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I visited my father's grave

My father lies in a country graveyard in Michigan's Upper Penninsula. Etched in his headstone are the dates of his military service and the rank he achieved upon separation. Tech 4. Next to the stone is a brass flag holder with a small American flag standing stiffly in the rain. On the back of the headstone is a brass plaque memorializing his service in the U.S. Army, Pacific Theater, WWII.

The other graves around my father's carried names from my childhood...Buyarski, Rotter, Gruber, LaPointe, Neilio...many with plaques and flags and etchings. The WWII generation.

Young men, marching off to fight monsters, coming home to start a better life, with the belief they had done a fine and moral thing. That was my father. Proud of his participation in the greatest crusade in history to vanquish the greatest threat to peace the world has ever known. He truly believed this, down deep in his heart.

As a teen and young adult in the years immediately after the fall of Saigon, I would argue with him, saying that the U.S. of the post-WWII era was not the country our founder's had imagined. I made the case that our military was no longer the vanquisher of dragons, but had become the dragon itself. Ultimately our empire would collapse. Never!, he would reply. The U.S. will always be the strongest country in the world! We had unkind words, then tacitly let the subject die. Our two world views, forged by two different wars, could not be reconciled.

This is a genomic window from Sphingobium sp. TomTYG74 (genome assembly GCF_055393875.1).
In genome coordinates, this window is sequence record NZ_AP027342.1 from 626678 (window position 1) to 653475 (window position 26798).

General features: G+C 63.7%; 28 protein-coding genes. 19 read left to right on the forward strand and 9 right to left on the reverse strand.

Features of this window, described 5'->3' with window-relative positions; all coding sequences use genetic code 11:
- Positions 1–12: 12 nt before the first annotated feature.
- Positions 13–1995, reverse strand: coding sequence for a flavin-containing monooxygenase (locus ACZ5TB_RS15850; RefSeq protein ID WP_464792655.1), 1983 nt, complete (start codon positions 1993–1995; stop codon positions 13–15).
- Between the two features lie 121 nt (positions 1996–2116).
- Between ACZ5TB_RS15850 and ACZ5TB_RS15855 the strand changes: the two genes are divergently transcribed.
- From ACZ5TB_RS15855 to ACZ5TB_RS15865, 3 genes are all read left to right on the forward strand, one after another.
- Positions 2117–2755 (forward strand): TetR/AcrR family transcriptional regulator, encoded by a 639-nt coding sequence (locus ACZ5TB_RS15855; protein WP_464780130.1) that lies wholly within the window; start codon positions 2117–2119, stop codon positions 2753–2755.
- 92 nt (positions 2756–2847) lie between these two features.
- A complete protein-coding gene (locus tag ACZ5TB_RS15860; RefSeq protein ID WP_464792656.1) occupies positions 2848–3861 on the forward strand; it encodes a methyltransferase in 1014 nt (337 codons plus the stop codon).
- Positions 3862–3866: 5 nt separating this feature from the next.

My father died in 1999, one day before my 42nd birthday. In the years preceding his death, we had not talked about current events at all. I was gone for many of those years, and a creeping brain disease was stealing what was left of his ability to grasp what was going on around him. But even at a fairly late date, he could recount the islands he was stationed on and the dates...he just couldn't remember if he had had breakfast or not. He did not live long enough to see a country cowering in fear, continuous war, spying, money manipulations, UN resolutions, and blatant corruption. I cannot know for certain, but I believe he would have been distressed by what happened to the world his generation helped to create. This is not what they believed they went to war for.